Brexmeat

Published September 17, 2019 by Naomi Rettig

Tony scraped up scraps of cartilage and bones that the machine had spat out. He tossed them into the incinerator while whistling ‘Another One Bites the Dust’. The stench didn’t bother him, he’d been a butcher before being imprisoned, humans smelled the same as animals to him. Ben didn’t have the same stomach as Tony, and even though he wore a face mask it was a struggle to not gag constantly.

Tony wiped his chunky calloused hands on his already bloodstained apron. ‘C’mon lad, time for a brew.’

Ben didn’t know if he could keep a cup of tea inside him, but he wasn’t going to turn down an opportunity to get off the factory floor. He peeled his sweaty gloves off, left them on the table, and followed Tony into the small staffroom.

Tony already had the kettle switched on and was putting sugar in his mug. ‘Sugar?’

‘No thanks.’ Ben sat down on one of the blue plastic chairs and took his face mask off.

Tony smiled. ‘You’ll get used to it.’ He placed the mugs on the table and sat opposite Ben. ‘What you in for? Must be bad to be working production.’

‘Cyber fraud.’

Tony laughed. ‘What a waste. You’ve thrown your life away for hacking?’

‘I only moved money from one account to another, they got it all back, I’ll be out soon when I’m up for parole.’

Tony belly laughed again. ‘If you’re here in production parole isn’t on the cards for you.’

‘I don’t understand?’

‘Prisoners on the production line are never leaving here. Life means life here.’

‘But I didn’t get life, I got four years, so I’ll be out in two.’

‘So naïve. How old are you?’

‘Twenty-two.’

Tony stopped smiling and shook his head. ‘You don’t have any family, do you?’

‘No, how do you know that?’

‘Because if you’re not here on production because you’re a lifer it’s because you don’t have family. No one to miss you or report you when you don’t get out.’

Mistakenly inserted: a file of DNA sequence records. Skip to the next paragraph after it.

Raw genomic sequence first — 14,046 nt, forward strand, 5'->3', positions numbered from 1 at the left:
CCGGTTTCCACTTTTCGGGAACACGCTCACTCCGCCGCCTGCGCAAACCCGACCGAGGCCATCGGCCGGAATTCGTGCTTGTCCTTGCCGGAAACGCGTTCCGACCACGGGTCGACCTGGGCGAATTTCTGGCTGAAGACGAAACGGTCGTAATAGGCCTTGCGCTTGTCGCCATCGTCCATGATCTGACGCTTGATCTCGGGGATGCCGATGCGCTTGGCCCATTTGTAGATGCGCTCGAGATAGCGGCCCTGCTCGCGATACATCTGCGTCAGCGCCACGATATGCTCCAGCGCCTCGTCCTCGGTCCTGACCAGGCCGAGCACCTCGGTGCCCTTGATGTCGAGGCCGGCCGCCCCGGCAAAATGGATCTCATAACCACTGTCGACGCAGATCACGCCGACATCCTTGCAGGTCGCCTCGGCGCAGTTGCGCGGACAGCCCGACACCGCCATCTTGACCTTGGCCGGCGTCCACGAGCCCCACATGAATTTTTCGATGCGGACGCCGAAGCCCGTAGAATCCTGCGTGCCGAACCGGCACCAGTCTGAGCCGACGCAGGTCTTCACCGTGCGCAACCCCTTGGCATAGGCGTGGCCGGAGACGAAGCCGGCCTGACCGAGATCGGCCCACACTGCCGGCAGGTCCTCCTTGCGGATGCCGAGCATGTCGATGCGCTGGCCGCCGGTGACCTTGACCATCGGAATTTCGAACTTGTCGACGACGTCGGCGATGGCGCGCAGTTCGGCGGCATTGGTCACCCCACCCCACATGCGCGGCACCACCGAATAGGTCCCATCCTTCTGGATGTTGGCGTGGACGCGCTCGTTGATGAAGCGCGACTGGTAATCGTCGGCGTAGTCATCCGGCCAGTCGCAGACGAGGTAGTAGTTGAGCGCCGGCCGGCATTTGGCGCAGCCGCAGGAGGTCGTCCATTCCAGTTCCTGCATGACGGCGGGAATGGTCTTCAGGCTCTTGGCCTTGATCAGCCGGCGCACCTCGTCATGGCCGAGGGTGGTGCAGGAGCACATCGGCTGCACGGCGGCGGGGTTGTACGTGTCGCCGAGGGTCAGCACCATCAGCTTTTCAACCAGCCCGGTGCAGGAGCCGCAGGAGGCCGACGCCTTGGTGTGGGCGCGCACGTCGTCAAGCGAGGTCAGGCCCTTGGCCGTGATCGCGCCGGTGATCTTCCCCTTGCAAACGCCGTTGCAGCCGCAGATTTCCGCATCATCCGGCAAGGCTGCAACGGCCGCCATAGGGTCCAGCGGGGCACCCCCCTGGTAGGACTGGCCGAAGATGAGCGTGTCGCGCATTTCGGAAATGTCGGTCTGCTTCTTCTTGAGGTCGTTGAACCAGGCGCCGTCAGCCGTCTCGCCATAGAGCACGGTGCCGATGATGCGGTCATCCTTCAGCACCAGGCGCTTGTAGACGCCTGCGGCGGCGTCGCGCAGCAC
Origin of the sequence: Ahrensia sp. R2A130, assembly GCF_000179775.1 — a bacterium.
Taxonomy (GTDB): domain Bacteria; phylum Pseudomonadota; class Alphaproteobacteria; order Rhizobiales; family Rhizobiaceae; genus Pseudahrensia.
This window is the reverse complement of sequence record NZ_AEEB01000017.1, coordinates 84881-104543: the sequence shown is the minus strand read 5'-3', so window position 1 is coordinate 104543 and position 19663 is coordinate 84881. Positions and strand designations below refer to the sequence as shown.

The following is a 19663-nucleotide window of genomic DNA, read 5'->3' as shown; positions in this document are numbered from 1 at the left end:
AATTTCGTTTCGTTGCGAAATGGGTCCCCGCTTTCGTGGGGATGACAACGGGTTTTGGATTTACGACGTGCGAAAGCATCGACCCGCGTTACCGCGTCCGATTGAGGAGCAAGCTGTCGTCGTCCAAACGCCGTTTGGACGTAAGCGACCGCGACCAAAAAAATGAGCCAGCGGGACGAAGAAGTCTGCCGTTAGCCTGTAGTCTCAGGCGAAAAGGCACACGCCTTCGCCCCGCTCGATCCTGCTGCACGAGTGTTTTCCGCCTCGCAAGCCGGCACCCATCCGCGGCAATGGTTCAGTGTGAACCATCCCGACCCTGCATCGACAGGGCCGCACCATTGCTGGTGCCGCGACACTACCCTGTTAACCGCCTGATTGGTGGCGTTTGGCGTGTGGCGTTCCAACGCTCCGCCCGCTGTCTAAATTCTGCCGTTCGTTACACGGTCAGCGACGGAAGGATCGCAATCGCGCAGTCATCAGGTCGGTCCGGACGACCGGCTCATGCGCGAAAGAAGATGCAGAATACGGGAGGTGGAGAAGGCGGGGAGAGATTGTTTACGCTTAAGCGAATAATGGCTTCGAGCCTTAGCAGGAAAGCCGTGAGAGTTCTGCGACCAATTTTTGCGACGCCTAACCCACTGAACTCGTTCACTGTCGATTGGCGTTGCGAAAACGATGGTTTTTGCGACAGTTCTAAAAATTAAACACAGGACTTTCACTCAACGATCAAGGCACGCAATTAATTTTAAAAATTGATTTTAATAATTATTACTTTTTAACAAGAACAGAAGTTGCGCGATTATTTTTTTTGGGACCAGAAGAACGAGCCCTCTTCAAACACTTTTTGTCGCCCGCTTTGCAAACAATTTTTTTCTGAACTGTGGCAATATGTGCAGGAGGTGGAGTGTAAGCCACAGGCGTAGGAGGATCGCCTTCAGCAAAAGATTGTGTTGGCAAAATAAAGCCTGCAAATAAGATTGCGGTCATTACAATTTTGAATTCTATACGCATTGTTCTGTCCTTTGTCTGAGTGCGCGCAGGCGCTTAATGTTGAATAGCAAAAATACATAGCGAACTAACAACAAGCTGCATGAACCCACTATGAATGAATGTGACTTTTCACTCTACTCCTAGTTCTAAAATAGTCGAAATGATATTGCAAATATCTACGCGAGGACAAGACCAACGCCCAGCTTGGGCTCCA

Ben stared down at the table, trying not to cry or pass out.

‘Lots of people here are the alone.’ Tony slurped some of his tea. ‘Not usually youngsters like you though.’

‘But I got a sentence, in a court, they can’t keep me here.’

‘They can do what want, they’re the government.’

‘People need to know this.’

‘People need to not know this, that’s why none of us on production will ever get out or have contact with anyone outside.’

‘I can’t stay here forever.’

‘You don’t have a choice. Unless you want to kill yourself, that’s your only choice. But then you’d end up in a sausage or a pie like the refugees and illegals.’

‘Surely that’s better than butchering and cooking people every day.’

Tony shrugged. ‘Depends on your view. Roof over my head, food in my belly, library full of books, gym to work out in. Throats to slit every day. I got a better life in here than I did outside.’

‘Doesn’t it make you sick? Killing innocent people? And eating them? Sending them out to be eaten by the public?’

Tony laughed and finished his tea. ‘Lad, no one is innocent in life, all have sin. I used to butcher animals for a living, human carcasses are no different. I’m in here for life, for murder. I killed my wife for sleeping around. I was happy killing the woman I loved most in the world, killing people I don’t know is a cinch.’

Ben stared at Tony, frightened to ask him anymore.

‘And eating them? You eat the flesh of a cow or pig, there’s no difference with a human. Flesh is flesh. You’re not a veggie are you?’